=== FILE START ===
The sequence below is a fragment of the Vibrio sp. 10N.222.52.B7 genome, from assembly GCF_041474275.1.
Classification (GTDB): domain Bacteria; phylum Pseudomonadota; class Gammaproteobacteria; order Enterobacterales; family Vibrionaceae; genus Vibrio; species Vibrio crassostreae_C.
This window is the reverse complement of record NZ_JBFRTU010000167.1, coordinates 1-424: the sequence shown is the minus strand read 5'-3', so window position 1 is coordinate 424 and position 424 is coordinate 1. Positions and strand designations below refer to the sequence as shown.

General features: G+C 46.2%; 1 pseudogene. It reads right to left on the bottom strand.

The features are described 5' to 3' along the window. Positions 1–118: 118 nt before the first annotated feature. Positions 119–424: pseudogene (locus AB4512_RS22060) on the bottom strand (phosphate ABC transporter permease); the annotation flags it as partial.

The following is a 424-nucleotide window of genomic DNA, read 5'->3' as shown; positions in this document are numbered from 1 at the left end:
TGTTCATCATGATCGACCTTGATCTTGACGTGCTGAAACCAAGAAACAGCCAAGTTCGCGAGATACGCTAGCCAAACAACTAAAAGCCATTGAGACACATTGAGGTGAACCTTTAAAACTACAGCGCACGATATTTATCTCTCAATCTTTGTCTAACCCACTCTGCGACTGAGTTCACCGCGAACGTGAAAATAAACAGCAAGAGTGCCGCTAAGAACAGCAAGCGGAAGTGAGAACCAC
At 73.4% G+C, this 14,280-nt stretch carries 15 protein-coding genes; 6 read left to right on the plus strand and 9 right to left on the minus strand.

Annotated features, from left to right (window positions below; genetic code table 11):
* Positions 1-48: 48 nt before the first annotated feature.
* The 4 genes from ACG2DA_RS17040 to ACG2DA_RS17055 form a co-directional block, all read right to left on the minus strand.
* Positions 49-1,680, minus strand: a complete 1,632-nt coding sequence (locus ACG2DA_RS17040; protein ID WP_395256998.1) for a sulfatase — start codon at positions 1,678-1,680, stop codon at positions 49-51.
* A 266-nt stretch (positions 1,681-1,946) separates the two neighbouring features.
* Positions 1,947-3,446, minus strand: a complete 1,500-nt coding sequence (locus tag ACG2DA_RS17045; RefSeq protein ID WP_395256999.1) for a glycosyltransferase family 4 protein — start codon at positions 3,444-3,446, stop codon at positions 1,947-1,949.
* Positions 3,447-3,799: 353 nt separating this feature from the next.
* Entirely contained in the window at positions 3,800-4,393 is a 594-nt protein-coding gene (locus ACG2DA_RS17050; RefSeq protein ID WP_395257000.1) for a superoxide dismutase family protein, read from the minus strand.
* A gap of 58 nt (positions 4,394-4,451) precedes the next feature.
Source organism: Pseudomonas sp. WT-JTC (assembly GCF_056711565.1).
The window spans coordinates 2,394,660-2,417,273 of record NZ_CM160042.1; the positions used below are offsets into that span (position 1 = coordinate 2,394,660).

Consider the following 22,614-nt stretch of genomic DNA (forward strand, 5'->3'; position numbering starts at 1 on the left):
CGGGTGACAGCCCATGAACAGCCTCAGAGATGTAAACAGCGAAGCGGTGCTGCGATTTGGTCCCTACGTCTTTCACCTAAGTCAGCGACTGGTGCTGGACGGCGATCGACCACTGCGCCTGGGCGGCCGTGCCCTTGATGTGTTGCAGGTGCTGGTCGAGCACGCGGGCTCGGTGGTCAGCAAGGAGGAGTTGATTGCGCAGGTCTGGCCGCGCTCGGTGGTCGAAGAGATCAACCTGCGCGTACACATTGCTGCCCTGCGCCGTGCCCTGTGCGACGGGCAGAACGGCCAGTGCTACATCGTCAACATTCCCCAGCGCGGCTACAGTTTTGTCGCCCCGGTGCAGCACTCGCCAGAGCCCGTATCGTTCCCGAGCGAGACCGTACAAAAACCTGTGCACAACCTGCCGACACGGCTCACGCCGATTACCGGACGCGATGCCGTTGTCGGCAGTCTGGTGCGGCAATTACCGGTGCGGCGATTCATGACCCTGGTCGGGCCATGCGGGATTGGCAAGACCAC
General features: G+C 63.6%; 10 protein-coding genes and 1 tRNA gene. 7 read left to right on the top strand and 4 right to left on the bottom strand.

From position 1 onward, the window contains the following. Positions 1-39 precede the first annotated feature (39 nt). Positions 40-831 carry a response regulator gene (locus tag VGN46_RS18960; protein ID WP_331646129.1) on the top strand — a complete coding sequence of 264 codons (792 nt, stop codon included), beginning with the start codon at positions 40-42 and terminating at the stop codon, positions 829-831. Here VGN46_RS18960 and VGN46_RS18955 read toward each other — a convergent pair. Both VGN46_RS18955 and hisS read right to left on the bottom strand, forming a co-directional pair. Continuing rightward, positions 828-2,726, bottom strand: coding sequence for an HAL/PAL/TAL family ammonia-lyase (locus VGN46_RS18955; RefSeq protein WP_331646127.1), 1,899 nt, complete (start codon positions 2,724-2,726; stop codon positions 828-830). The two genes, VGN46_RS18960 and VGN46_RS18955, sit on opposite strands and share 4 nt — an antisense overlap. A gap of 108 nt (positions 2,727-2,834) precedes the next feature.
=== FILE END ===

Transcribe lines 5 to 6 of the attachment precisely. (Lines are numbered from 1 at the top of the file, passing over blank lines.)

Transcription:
The features are described 5' to 3' along the window. Positions 1–118: 118 nt before the first annotated feature. Positions 119–424: pseudogene (locus AB4512_RS22060) on the bottom strand (phosphate ABC transporter permease); the annotation flags it as partial.

The following is a 424-nucleotide window of genomic DNA, read 5'->3' as shown; positions in this document are numbered from 1 at the left end: